Not playing WoW, but with its gadgets and community

As you know, I just got forums going. That took quite some time to implement, and a lot of planning and thinking beforehand. I wasn’t playing WoW then but was doing stuff for it, or about it. How much time do you think Tekkub, Shadowed, Shazear, ‘Kahorie‘ or Ciderhelm spend with their addons, Rawr, simulator or official fan site? How about the time Whitetooth invested in calculating the diminishing returns and cap on miss?

A remarkable thing about WoW is how we can find pleasure in the technology or community around the game itself.

I don’t know how much time it is for the other guys, yet expect Shazear will answer this in forums, so let me just say I spent nearly all day and half the evening on Friday just implementing the forums here. So about 12 hours. I don’t think I logged onto the game on the day for my daily, don’t remember.

Any active blogger does a similar thing. To name just a few Veneretio, Rhidach, Hinenuitepo, Karatheya or Khaas spend a fair bit of time blogging instead of gaming. Which reminds me, I’ll update my blogroll in a forum post later today. That’s a sample of those I follow.

Guild leaders and officers also invest time in the logistics of raiding, rather than raiding itself, out of hours. My guild’s GM is going to write up a strat overview for Sindragosa, for example. Multiply that by the thousands of guilds who care about progression enough to have their own threads, on each boss, for each raid.

Personally, having been a programmer and analyst about 15 years ago, I still like doing technical and fiddly things. The forums presented me with tasks both technical and of information architecture, plus a little politics. That’s intrinsically rewarding for me, or I’d not do it, or I’d not even blog.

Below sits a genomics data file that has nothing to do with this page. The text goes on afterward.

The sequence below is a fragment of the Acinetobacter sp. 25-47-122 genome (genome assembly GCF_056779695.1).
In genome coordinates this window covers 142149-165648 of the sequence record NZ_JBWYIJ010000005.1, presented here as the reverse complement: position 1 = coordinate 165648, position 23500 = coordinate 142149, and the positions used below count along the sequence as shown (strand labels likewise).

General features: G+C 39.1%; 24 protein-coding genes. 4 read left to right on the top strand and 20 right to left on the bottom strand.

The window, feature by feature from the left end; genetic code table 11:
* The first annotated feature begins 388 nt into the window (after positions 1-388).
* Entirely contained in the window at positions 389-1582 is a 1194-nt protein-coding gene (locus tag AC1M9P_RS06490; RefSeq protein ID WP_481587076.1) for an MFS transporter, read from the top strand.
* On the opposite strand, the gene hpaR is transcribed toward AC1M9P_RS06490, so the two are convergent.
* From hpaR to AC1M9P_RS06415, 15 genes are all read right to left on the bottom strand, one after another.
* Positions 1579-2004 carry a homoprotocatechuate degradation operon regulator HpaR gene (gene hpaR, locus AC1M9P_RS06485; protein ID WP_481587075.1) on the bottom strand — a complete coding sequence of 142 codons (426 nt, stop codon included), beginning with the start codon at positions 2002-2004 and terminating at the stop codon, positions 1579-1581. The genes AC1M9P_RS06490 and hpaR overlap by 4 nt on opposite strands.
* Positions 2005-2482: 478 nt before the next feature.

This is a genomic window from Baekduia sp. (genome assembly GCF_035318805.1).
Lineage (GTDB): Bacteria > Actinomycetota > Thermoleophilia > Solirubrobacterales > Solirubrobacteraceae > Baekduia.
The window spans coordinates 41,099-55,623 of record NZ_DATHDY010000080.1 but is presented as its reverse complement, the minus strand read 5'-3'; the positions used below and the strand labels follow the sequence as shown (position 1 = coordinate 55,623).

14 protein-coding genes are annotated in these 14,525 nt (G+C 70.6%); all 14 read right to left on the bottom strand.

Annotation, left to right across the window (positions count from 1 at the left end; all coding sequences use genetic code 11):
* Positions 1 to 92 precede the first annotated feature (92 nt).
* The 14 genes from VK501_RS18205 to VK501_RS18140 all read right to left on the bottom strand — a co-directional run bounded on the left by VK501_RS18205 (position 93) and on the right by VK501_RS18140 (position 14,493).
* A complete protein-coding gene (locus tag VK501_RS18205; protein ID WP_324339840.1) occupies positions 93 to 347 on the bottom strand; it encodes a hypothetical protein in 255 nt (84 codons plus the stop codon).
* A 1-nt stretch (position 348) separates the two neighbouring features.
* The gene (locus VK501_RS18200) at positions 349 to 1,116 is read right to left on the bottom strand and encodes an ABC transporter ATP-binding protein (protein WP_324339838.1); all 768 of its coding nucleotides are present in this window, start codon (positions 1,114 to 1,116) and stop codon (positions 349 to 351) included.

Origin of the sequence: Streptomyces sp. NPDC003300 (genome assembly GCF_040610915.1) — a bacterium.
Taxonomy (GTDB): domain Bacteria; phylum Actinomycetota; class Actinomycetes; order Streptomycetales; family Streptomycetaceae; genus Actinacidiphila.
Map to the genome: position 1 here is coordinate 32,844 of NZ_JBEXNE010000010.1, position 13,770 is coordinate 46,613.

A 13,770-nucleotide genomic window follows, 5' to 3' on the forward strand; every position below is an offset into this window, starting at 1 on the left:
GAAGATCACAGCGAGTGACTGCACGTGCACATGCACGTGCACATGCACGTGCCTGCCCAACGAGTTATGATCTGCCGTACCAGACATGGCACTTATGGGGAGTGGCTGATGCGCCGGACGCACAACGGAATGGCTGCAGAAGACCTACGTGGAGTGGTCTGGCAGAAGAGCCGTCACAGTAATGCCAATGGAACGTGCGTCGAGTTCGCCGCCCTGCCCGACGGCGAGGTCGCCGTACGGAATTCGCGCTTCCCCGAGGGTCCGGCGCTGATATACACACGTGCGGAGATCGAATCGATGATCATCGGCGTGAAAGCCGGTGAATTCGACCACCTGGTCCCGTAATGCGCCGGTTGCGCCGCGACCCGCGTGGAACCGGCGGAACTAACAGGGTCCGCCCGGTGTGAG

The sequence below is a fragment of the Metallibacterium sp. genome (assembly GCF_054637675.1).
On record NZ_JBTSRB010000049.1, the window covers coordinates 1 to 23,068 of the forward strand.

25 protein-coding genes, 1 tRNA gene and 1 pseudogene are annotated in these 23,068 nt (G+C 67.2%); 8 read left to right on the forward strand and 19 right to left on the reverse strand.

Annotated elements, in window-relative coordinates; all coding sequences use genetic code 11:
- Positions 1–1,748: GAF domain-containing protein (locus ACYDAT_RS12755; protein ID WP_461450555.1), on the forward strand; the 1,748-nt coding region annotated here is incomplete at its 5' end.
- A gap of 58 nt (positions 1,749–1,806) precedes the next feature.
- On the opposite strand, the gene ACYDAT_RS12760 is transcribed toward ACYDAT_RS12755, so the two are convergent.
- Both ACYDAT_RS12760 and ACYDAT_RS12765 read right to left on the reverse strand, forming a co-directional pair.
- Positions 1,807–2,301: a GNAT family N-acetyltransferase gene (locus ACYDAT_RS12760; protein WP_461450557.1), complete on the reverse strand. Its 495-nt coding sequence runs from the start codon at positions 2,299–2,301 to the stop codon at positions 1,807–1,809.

I know many GMs and Officers get tired of the guild management though. It’s generally not rewarding in and of itself. Raid leadership can be enjoyable, though, it can lead to burnout.

Curiously, you could argue that WoW’s “stickiness” or player-retention is also magnified by its community (we all know what ) but also its technical pursuits like addon development. That is a competitive advantage in that new MMOs need to build a complete API and development infrastructure into their games to truly compete with WoW. Many have zero UI customisation. Remember also that disabled players use the excellent keybinding flexibility and addons to allow them to play too, whilst in marketing-terms that’s a small additional market, it helps. Mac users can play WoW too, which really should be a best-practice model for other game developers. Why don’t they all invest in porting? It’s not actually that hard, and Apple will even help you if you’re a famous house.

To finish, I need to explain that some posts I’ll do herein will have comments disabled on the blog-side of pwnwear, so you need to use the forums to comment. This will be one such. I haven’t yet worked out the exact policy I’ll use to determine when I move comments to the forums, or when they remain with a dual-conversation of being in both places. It was one policy item I hadn’t thought through enough! :)

I made forum registration very easy, not requiring email verification, instead using a little Q&A game to prove you’re not a spambot.

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